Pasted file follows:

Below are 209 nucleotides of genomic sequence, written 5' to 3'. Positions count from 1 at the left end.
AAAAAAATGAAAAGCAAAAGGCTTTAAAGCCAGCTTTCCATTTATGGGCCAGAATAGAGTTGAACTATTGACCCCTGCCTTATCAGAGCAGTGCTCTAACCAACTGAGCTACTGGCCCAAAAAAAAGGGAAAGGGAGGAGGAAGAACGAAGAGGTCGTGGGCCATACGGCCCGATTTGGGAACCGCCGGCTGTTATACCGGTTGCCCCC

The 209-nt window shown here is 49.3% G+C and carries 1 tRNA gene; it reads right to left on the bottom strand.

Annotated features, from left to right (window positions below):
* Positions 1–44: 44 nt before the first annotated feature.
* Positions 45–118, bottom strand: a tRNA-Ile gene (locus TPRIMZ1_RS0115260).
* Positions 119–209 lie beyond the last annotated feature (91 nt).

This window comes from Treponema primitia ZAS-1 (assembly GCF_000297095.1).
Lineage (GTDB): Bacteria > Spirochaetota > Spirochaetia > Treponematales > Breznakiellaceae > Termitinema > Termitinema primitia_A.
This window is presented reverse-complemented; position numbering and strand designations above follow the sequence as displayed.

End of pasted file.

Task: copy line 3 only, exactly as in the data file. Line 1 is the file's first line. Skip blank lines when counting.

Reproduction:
The 209-nt window shown here is 49.3% G+C and carries 1 tRNA gene; it reads right to left on the bottom strand.